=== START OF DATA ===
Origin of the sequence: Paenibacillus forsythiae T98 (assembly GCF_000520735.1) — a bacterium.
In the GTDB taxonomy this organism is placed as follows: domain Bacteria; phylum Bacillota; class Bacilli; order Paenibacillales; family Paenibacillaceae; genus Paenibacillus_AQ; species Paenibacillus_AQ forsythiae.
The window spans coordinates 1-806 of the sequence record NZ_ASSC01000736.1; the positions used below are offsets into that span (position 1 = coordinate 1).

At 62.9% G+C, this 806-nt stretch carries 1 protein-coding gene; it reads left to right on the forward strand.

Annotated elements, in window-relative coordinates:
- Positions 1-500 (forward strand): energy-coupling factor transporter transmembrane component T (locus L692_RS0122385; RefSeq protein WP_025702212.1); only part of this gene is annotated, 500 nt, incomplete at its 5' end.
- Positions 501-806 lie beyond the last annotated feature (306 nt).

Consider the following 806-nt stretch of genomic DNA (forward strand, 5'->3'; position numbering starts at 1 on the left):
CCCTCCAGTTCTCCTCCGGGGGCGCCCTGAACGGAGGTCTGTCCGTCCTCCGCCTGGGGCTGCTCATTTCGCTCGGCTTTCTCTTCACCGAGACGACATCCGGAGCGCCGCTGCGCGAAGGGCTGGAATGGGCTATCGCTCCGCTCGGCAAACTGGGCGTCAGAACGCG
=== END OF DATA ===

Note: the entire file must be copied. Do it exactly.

Origin of the sequence: Paenibacillus forsythiae T98 (assembly GCF_000520735.1) — a bacterium.
In the GTDB taxonomy this organism is placed as follows: domain Bacteria; phylum Bacillota; class Bacilli; order Paenibacillales; family Paenibacillaceae; genus Paenibacillus_AQ; species Paenibacillus_AQ forsythiae.
The window spans coordinates 1-806 of the sequence record NZ_ASSC01000736.1; the positions used below are offsets into that span (position 1 = coordinate 1).

At 62.9% G+C, this 806-nt stretch carries 1 protein-coding gene; it reads left to right on the forward strand.

Annotated elements, in window-relative coordinates:
- Positions 1-500 (forward strand): energy-coupling factor transporter transmembrane component T (locus L692_RS0122385; RefSeq protein WP_025702212.1); only part of this gene is annotated, 500 nt, incomplete at its 5' end.
- Positions 501-806 lie beyond the last annotated feature (306 nt).

Consider the following 806-nt stretch of genomic DNA (forward strand, 5'->3'; position numbering starts at 1 on the left):
CCCTCCAGTTCTCCTCCGGGGGCGCCCTGAACGGAGGTCTGTCCGTCCTCCGCCTGGGGCTGCTCATTTCGCTCGGCTTTCTCTTCACCGAGACGACATCCGGAGCGCCGCTGCGCGAAGGGCTGGAATGGGCTATCGCTCCGCTCGGCAAACTGGGCGTCAGAACGCG